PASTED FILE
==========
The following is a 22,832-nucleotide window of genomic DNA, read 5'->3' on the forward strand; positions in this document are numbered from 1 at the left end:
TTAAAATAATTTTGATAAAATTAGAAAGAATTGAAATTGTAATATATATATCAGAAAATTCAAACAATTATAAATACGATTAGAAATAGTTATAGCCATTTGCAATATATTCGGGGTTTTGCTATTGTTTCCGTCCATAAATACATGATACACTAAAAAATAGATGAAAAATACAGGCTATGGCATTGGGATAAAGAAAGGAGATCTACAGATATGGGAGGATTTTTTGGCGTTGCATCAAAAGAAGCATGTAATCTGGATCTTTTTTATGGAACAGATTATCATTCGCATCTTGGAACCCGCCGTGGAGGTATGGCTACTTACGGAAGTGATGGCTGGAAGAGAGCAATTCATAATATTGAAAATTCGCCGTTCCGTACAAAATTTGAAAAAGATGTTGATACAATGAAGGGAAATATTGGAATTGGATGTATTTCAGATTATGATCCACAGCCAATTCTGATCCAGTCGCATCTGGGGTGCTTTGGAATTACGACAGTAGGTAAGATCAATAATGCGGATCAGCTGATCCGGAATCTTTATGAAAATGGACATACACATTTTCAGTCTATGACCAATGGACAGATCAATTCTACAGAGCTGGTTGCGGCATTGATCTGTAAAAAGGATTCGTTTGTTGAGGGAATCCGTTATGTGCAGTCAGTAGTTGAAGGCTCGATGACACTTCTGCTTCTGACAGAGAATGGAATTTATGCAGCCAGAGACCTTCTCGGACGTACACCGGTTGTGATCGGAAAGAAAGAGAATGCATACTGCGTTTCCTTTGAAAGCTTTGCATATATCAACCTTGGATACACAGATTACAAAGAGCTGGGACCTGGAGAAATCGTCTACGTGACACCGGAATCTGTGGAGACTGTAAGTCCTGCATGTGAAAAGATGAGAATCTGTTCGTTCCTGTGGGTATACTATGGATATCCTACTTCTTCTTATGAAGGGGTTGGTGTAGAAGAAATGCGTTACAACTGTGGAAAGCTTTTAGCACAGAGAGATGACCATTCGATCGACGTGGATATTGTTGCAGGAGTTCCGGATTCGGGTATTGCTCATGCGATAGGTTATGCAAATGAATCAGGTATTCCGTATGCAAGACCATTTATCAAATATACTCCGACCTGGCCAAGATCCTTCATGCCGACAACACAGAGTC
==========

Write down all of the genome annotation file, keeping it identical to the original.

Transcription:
The following is a 22,832-nucleotide window of genomic DNA, read 5'->3' on the forward strand; positions in this document are numbered from 1 at the left end:
TTAAAATAATTTTGATAAAATTAGAAAGAATTGAAATTGTAATATATATATCAGAAAATTCAAACAATTATAAATACGATTAGAAATAGTTATAGCCATTTGCAATATATTCGGGGTTTTGCTATTGTTTCCGTCCATAAATACATGATACACTAAAAAATAGATGAAAAATACAGGCTATGGCATTGGGATAAAGAAAGGAGATCTACAGATATGGGAGGATTTTTTGGCGTTGCATCAAAAGAAGCATGTAATCTGGATCTTTTTTATGGAACAGATTATCATTCGCATCTTGGAACCCGCCGTGGAGGTATGGCTACTTACGGAAGTGATGGCTGGAAGAGAGCAATTCATAATATTGAAAATTCGCCGTTCCGTACAAAATTTGAAAAAGATGTTGATACAATGAAGGGAAATATTGGAATTGGATGTATTTCAGATTATGATCCACAGCCAATTCTGATCCAGTCGCATCTGGGGTGCTTTGGAATTACGACAGTAGGTAAGATCAATAATGCGGATCAGCTGATCCGGAATCTTTATGAAAATGGACATACACATTTTCAGTCTATGACCAATGGACAGATCAATTCTACAGAGCTGGTTGCGGCATTGATCTGTAAAAAGGATTCGTTTGTTGAGGGAATCCGTTATGTGCAGTCAGTAGTTGAAGGCTCGATGACACTTCTGCTTCTGACAGAGAATGGAATTTATGCAGCCAGAGACCTTCTCGGACGTACACCGGTTGTGATCGGAAAGAAAGAGAATGCATACTGCGTTTCCTTTGAAAGCTTTGCATATATCAACCTTGGATACACAGATTACAAAGAGCTGGGACCTGGAGAAATCGTCTACGTGACACCGGAATCTGTGGAGACTGTAAGTCCTGCATGTGAAAAGATGAGAATCTGTTCGTTCCTGTGGGTATACTATGGATATCCTACTTCTTCTTATGAAGGGGTTGGTGTAGAAGAAATGCGTTACAACTGTGGAAAGCTTTTAGCACAGAGAGATGACCATTCGATCGACGTGGATATTGTTGCAGGAGTTCCGGATTCGGGTATTGCTCATGCGATAGGTTATGCAAATGAATCAGGTATTCCGTATGCAAGACCATTTATCAAATATACTCCGACCTGGCCAAGATCCTTCATGCCGACAACACAGAGTC